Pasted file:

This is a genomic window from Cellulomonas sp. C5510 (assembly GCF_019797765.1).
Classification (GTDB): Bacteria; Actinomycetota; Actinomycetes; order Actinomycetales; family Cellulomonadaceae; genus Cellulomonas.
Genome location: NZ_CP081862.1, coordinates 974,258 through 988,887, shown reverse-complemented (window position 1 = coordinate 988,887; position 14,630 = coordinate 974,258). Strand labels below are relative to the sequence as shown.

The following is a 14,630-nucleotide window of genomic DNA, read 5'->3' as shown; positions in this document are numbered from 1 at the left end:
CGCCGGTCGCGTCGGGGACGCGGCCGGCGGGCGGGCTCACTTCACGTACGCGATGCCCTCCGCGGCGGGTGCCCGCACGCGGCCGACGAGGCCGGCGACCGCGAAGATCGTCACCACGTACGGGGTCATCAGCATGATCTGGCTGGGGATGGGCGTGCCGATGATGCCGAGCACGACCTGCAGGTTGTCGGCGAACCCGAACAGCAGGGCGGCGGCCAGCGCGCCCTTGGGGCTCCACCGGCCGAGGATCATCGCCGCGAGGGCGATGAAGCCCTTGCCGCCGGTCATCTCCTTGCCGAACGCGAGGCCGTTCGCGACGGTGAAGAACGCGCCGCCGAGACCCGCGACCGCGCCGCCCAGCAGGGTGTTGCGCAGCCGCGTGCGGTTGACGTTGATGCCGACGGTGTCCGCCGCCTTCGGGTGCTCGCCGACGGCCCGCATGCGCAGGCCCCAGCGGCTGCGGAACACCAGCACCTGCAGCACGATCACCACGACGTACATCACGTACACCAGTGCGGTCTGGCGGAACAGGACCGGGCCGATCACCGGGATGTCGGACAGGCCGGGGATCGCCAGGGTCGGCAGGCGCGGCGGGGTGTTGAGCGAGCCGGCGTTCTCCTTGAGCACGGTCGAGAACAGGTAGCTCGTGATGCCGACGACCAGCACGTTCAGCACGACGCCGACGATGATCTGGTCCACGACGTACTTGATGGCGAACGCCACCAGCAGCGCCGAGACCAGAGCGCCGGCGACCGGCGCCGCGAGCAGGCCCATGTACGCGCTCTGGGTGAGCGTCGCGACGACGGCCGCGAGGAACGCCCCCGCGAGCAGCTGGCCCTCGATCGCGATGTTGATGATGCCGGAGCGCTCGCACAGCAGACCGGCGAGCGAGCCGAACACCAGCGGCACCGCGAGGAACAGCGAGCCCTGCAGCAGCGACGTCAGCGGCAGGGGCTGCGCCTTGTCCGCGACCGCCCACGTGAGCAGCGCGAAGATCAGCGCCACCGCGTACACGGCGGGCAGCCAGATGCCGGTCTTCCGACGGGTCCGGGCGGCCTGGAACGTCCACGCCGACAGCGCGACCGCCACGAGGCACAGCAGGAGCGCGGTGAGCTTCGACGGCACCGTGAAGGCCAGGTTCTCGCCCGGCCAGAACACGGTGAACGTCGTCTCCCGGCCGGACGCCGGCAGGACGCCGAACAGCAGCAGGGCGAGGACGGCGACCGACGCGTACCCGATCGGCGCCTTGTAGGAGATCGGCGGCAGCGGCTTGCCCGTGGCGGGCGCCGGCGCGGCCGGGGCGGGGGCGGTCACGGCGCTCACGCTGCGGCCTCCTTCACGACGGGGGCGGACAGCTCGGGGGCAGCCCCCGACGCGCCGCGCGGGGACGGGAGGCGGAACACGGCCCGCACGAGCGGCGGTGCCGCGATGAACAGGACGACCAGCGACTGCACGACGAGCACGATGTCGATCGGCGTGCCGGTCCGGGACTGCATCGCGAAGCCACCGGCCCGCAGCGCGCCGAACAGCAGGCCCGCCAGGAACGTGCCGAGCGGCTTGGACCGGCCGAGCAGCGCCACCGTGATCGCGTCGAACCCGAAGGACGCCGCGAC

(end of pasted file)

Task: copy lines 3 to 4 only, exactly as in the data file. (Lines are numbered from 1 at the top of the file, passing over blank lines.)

Genome location: NZ_CP081862.1, coordinates 974,258 through 988,887, shown reverse-complemented (window position 1 = coordinate 988,887; position 14,630 = coordinate 974,258). Strand labels below are relative to the sequence as shown.

The following is a 14,630-nucleotide window of genomic DNA, read 5'->3' as shown; positions in this document are numbered from 1 at the left end: